Okay, that makes sense. And then we're talking about how this malware can move laterally, it seems like, you know, access is definitely a thing. So the first thing that comes to mind when I think of access these days is just the philosophy in the principle of zero trust. Obviously, in the last couple of years that's really come up in the analyst community and then throughout other technologies a lot. But without talking about like the specific zero trust technologies, but as a philosophy, how does that play into the way that VPN has evolved at the same time?
Sundaram Lakshmanan 08:52
That's a very good question. VPNs definitely did a bunch of things related to zero trust, they always pinned their access based on identity. For example, the VPNs do support single sign on. They used to support radius based authentication. They used to support enterprise based authentication. That was one part. And then the next part is VPN has also introduced some kind of a network access control, NAC they used to call it, which is: Check the device posture before letting you in. But one thing to remember, these things were done one time, just when you access, right? If I were a hacker, if I were a malware developer, that's all I need to look for. Okay, so that time of access, if I can stay under the hood, there's nothing that gets exposed, right? But the situation has changed, as we talked about, just coming back to my analogy, gas engine versus electric vehicles, right, like this is day and night. Very different. Now we're talking about applications getting access to all the time from any device. Now, first and foremost, with so much hacking and so much credential theft happening, you will have to start by assuming that a lot of credentials, there is a high chance that they could be compromised through phishing or something; that's always the entry point. So there needs to be a continuous authentication, there needs to be a continuous verification, that's where the zero trust starts. Okay, I trust but I haven't gone to verify every activity, not just only at the time of access –– that's about the user, even though you present invalid credentials –– then about the device itself. Again, you cannot assume that the device is in that connected state, that way the posture changed so drastically. So again, the device trust also has to continuously evolve, and then narrow down the axis. So this is where the VPS could not keep up with a game. And that is where VPNs have to be left where they belong. And when you go into the newer world, start thinking new and start rethinking how to address all these problems.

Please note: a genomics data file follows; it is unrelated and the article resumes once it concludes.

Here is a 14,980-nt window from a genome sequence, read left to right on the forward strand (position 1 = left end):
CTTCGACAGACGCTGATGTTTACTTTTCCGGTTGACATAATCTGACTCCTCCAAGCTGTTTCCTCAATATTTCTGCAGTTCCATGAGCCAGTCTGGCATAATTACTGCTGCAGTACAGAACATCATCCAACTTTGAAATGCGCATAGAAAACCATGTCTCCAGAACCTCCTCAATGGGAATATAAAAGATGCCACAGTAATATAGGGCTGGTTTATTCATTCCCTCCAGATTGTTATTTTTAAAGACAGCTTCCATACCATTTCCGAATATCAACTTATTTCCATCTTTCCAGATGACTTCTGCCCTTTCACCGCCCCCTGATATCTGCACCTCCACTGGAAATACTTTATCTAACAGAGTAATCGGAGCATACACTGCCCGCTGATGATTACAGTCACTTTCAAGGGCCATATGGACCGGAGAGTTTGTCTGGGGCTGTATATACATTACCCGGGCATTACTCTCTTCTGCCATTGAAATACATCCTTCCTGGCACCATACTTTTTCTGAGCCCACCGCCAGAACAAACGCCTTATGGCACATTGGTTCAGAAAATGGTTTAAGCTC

Hank Schless 10:55
Got it. I like the way that you kind of reposition that. I think that makes a lot more sense. So I do want to get more into zero trust in a little bit. But before we do that, one thing that I always think about with VPN, and again, more traditional in the user experience of it, because if I'm remembering correctly, you know, there's a lot of, like, hairpin in traffic. And let's say you're working out in the field for an oil and gas company or something like that. And you're out in some oil field in the middle of Texas, and you have to connect to a VPN to do something from the Panasonic Toughbooks or, like, a tablet. It has to go all the way back to the base of the host infrastructure and then all the way back to you. Is that still true? And are there any kind of user experience shortfalls that you can think of when it comes to VPN?